For our 141th Session, our host will be me again, which will make sense shortly. As you may know, I write the Brookston Beer Bulletin, and have been involved in The Session since Stan Hieronymus first conceived of it in 2007. For my topic, I have chosen The Future Of Beer Blogging, which seems to be changing a lot lately, I believe, and is certainly different than it was ten years ago.
My topic is fairly broad and open-ended, but centered on what has happened to beer blogging over the almost eleven years since we started the monthly Session. Back in those dark ages of the mid-2000s, beer blogging was relatively new, and many people were jumping in, no doubt in part because of how easy and inexpensive it was to create a platform to say whatever you wanted to say. It was the Wild West, and very vibrant and engaging. You could write short or long, with or without pictures, and basically say whatever you wanted. People engaged in commenting, and whole threads of conversation ensued. It was great.
Fast forward a decade and there are many more ways that people interact online, and blogs, I think, lost their vaunted place in the discussion. Now there’s also Facebook, Twitter, Instagram and countless other ways to communicate online. This has meant blogging, I believe, has lost its place at the top, or in the middle, or wherever it was. That’s how it feels to me, at least. I think one incident that confirmed this for me is that recently the Beer Bloggers & Writers Conference changed its name to the “Beer Now Conference,” a seeming acknowledgment that the landscape has changed. They explained the decision thusly:
We love bloggers. But after many discussions with key players, we have determined our community has reached consensus that the term “bloggers” is too limiting. Blogging, after all, is just one medium used by beer writers. Even with our switch in 2015 to the name Beer Bloggers & Writers Conference, we believe we are not including those who primarily communicate on beer via podcasts, photos, and video.
So where do you think the future of beer blogging is heading? What will it look like next year, or in ten years? Will it even still be around? If not, what will replace it? People won’t stop talking about beer, analyzing it and tasting it. But how we do all of those things certainly will. That’s what I’m interested in with this topic. What do you think the future will hold? What will we all be doing, beerwise?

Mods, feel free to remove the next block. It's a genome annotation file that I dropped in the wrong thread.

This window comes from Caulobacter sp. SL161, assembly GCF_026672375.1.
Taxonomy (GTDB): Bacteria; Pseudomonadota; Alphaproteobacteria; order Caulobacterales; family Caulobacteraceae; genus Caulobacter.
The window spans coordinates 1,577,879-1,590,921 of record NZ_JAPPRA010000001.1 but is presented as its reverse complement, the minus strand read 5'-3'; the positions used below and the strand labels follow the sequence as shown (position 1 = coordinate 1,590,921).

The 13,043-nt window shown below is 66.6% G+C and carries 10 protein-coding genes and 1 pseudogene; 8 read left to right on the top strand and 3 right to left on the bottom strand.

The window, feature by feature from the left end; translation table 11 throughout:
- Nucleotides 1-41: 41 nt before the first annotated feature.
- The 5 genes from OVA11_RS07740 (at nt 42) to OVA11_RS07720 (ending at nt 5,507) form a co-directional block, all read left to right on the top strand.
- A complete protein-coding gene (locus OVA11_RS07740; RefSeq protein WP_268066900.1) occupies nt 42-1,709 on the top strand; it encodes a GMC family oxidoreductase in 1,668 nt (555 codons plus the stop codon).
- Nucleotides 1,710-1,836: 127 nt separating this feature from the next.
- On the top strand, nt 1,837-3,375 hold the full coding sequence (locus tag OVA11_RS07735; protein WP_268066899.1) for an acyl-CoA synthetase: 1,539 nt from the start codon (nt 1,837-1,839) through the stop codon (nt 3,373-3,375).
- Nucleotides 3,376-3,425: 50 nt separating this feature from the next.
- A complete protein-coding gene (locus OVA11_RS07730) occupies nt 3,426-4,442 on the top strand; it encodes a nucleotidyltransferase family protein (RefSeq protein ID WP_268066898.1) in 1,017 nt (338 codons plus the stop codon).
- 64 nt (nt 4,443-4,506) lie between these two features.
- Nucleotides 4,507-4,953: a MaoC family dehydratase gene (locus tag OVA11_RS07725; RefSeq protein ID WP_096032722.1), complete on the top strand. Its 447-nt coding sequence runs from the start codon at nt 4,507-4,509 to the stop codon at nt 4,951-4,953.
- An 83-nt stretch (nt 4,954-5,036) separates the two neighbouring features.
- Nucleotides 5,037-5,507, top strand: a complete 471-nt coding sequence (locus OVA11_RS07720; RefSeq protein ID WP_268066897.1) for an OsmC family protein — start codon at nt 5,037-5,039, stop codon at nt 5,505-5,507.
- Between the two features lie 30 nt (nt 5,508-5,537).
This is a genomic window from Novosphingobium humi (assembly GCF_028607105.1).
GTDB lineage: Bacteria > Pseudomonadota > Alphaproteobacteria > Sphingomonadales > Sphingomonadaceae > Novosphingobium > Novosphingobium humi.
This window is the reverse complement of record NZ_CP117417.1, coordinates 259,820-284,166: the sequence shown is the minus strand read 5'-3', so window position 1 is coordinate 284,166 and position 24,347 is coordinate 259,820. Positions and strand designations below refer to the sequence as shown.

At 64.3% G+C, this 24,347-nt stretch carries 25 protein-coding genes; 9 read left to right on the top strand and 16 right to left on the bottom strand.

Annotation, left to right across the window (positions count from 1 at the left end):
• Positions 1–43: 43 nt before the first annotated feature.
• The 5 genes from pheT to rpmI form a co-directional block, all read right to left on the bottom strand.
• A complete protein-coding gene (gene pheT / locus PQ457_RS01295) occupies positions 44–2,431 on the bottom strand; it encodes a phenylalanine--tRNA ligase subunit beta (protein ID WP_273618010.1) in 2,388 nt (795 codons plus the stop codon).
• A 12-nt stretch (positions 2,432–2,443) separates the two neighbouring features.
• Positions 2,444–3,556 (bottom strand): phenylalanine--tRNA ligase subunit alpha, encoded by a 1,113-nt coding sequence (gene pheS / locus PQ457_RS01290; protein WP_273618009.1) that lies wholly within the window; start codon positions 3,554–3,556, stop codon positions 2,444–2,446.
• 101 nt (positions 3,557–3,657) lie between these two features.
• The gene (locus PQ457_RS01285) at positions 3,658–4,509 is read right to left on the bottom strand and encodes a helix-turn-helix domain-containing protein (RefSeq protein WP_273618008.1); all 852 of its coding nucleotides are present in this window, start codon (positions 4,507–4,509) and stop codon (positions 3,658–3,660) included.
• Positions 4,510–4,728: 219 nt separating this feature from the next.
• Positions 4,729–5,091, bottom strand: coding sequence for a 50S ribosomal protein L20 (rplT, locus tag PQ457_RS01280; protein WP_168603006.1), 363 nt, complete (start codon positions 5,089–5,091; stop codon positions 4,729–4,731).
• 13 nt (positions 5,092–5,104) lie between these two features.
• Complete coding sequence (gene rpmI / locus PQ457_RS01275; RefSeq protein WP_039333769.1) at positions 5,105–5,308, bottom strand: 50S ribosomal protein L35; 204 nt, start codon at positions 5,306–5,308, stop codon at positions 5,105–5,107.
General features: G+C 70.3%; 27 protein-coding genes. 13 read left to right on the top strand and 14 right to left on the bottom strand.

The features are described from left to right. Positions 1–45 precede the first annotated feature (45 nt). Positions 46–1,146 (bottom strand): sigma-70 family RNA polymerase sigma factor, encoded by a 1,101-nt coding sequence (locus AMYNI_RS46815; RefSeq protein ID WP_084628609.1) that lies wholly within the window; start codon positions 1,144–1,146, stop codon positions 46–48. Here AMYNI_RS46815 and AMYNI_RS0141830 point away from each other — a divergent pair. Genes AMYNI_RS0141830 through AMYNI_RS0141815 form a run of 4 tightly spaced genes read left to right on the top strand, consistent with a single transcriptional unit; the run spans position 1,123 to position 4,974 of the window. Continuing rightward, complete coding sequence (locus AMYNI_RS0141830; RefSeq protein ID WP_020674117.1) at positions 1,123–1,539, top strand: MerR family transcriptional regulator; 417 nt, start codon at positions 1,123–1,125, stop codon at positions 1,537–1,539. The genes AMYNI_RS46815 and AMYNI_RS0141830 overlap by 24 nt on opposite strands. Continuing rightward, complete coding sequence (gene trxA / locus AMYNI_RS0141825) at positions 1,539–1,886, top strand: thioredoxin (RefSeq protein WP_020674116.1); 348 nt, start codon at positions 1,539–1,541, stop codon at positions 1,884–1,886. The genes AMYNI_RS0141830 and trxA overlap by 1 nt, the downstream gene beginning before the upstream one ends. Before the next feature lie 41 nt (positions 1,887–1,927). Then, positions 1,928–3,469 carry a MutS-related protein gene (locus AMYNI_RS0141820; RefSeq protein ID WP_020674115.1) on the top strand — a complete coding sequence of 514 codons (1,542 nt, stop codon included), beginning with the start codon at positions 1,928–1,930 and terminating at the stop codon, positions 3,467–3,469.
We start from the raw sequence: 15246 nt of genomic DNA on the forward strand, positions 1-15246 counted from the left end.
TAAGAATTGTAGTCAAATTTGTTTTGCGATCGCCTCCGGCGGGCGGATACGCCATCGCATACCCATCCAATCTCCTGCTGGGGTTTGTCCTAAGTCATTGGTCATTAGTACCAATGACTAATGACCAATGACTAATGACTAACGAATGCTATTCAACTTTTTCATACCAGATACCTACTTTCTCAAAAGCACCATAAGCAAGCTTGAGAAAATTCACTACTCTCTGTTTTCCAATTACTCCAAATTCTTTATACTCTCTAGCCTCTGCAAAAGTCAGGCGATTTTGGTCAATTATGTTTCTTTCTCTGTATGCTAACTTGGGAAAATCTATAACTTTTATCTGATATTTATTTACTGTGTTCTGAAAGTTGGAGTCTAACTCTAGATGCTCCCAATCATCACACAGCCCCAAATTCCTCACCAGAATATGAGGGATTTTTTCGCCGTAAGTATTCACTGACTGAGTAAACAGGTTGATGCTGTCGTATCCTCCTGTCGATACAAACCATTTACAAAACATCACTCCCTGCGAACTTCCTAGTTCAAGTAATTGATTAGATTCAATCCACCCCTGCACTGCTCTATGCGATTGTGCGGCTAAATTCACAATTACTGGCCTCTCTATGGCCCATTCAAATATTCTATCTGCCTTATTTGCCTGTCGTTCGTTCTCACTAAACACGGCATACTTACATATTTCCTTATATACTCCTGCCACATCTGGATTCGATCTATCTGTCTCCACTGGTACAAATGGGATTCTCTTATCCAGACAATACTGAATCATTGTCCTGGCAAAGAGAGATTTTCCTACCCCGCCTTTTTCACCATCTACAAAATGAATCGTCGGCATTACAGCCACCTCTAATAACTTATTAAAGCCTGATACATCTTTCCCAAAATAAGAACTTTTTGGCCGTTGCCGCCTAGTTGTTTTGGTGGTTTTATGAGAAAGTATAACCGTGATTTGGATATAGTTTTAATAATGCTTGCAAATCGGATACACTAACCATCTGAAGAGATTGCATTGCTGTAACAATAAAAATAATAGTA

To participate in the November Session, simply leave a link to your session post by commenting to this announcement, or email me, ideally on or before Friday, November 9, or really anytime this month. Since this is late notice, and our second-to-last Session, take all the time you need.
Participation in The Session has been waning for quite some time now, and finding willing hosts has become harder and harder. I’ve had to cajole and beg for hosts many times, and I’m not sure why I’ve kept it up other than we’ve been doing it so long that I just kept going out of habit. But the reality is that if people don’t want to host and fewer and fewer people are actually participating I’d say that’s a pretty strong signal that the time has come to shut down the Session. So in consultation with Stan, we’ve decided that December 2018 will be the last Session. It’s been over ten years and by the time the smoke clears we’ll have done 142 Sessions, which is a pretty good run. Thanks to everybody who’s hosted and participated over the years. After this Session, there will be one more, and I could think of no more fitting host than the man who started it all, so Stan Hieronymus has agreed to be the final host to put a bookend on this grand 11-year adventure.
So by next year, The Session will be a distant memory. Now what? Is there something else we could, or should, be doing as an online community of people who write about beer through the internet? I don’t know the answer. I hate to see this end, but people’s priorities and methods of communication have been evolving so I’m not sure in what form we could keep any engagement going. But I can start a conversation. So let’s discuss. As a coda to this month’s session, please consider what we could do as a group to remotely weigh in on the beer world from time to time. Maybe the answer is nothing. But maybe it isn’t. As a bonus topic, what ideas do you have for what to do next?